6. https://www.bcg.com/en-ca/publications/2020/how-data-can-create-competitive-advantage
  7. https://nucleusresearch.com/wp-content/uploads/2018/05/m36-Guidebook-Measuring-the-half-life-of-data.pdf


About the Author

Dr. Prashanth Southekal Profile PhotoDr. Prashanth Southekal is the Managing Principal of DBP Institute (www.dbp-institute.com), data and analytics consulting, research and education firm. He is a Consultant, Author, and Professor. He has consulted for over 75 organizations including P&G, GE, Shell, Apple, and SAP. Dr. Southekal is the author of two books — “Data for Business Performance” and "Analytics Best Practices” — and writes regularly on data, analytics, and machine learning in Forbes.com, FP&A Trends, and CFO.University.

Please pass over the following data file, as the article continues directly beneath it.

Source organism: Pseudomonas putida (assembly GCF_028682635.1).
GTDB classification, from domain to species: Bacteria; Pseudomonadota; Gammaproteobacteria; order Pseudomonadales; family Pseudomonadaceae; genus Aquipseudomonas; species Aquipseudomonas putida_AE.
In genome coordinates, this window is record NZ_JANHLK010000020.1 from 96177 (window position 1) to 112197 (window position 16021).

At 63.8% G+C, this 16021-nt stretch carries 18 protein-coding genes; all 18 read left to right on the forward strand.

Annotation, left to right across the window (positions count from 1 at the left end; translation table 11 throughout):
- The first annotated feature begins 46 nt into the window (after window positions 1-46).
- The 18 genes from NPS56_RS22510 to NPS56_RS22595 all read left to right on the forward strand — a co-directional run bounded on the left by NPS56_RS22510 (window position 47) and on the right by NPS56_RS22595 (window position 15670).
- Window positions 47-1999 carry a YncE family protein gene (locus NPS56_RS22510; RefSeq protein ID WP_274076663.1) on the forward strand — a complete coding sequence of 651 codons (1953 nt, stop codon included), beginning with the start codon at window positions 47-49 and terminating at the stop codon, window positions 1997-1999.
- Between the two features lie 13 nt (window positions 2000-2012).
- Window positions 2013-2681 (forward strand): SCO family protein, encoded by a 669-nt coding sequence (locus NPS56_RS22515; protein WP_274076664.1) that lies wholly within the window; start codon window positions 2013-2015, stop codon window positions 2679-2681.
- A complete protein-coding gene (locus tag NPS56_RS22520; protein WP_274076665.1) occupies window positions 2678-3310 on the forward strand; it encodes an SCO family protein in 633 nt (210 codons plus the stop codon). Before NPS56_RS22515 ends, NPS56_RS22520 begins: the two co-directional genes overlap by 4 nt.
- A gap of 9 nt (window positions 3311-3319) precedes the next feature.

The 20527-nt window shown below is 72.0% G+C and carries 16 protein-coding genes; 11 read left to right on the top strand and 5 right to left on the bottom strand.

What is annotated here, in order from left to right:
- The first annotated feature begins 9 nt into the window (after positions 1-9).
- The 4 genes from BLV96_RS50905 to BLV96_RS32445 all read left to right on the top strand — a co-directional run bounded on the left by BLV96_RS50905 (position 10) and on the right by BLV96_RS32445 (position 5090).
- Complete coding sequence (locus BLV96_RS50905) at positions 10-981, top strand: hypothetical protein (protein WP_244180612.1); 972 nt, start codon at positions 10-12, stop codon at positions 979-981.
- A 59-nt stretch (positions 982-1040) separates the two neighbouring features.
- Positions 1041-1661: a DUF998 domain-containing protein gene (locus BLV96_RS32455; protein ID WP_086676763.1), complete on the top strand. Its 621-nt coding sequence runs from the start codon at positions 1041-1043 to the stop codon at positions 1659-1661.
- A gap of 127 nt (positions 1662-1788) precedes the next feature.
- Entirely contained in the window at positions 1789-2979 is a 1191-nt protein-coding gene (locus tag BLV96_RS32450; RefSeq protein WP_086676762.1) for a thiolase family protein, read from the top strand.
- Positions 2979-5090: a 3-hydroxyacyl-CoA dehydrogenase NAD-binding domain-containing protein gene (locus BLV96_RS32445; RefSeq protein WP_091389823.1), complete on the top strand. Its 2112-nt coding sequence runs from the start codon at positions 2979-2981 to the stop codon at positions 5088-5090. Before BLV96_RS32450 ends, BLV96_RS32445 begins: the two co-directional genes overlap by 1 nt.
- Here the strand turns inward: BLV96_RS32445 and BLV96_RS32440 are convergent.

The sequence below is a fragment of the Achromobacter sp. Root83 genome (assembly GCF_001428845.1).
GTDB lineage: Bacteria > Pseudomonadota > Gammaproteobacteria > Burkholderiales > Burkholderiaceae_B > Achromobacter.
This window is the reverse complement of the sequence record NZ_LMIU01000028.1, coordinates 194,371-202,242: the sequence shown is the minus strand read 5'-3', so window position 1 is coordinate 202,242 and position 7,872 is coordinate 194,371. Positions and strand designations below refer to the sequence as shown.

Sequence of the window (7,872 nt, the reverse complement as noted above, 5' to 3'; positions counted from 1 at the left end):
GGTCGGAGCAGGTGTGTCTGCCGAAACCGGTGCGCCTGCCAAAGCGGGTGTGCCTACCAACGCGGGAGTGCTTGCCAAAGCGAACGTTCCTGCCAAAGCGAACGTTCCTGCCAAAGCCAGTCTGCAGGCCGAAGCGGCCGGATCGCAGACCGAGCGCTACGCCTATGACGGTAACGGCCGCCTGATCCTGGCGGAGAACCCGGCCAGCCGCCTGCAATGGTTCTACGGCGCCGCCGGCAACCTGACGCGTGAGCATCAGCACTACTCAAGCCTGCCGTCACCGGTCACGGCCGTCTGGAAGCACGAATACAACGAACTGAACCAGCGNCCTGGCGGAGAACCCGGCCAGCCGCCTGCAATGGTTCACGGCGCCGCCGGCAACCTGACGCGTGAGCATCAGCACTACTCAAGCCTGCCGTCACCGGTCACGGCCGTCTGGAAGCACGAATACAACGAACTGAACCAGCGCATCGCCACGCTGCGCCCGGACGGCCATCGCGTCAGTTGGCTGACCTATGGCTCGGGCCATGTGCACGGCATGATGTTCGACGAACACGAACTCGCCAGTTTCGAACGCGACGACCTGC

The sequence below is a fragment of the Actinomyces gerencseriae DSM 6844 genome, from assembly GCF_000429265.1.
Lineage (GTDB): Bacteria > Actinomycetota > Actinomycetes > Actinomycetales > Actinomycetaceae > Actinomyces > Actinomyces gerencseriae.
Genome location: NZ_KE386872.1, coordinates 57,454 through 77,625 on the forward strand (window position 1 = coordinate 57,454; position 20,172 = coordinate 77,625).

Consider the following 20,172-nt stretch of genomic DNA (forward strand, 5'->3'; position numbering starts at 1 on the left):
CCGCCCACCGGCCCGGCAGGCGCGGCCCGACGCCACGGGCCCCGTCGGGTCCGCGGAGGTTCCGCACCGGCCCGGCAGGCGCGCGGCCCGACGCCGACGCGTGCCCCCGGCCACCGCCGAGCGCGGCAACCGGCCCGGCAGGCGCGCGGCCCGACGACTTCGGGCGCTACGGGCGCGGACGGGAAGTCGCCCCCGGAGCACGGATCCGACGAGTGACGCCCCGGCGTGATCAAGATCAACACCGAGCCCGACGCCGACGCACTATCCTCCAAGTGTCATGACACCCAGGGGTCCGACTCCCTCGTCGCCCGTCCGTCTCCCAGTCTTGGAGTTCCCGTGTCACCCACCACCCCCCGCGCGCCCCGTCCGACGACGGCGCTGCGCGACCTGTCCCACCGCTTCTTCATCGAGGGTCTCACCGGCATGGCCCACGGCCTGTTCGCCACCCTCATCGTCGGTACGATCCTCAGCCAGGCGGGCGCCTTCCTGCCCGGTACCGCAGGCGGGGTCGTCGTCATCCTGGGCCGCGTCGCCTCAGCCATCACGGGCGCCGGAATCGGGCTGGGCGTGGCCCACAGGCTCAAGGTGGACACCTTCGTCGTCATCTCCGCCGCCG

ANALYTICS BEST PRACTICES is in the top 100 analytics books of all time and in May 2022 was ranked #1 by BookAuthority. Apart from his consulting pursuits, he has trained over 3,000 professionals worldwide in Data and Analytics. Dr. Southekal is also an Adjunct Professor of Data and Analytics at IE Business School (Madrid, Spain). CDO Magazine included him in the top 75 global academic data leaders of 2022. He holds a Ph.D. from ESC Lille (FR) and an MBA from Kellogg School of Management (U.S.). He lives in Calgary, Canada with his wife, two children, and a high-energy Goldendoodle dog. Outside work, he loves juggling and cricket.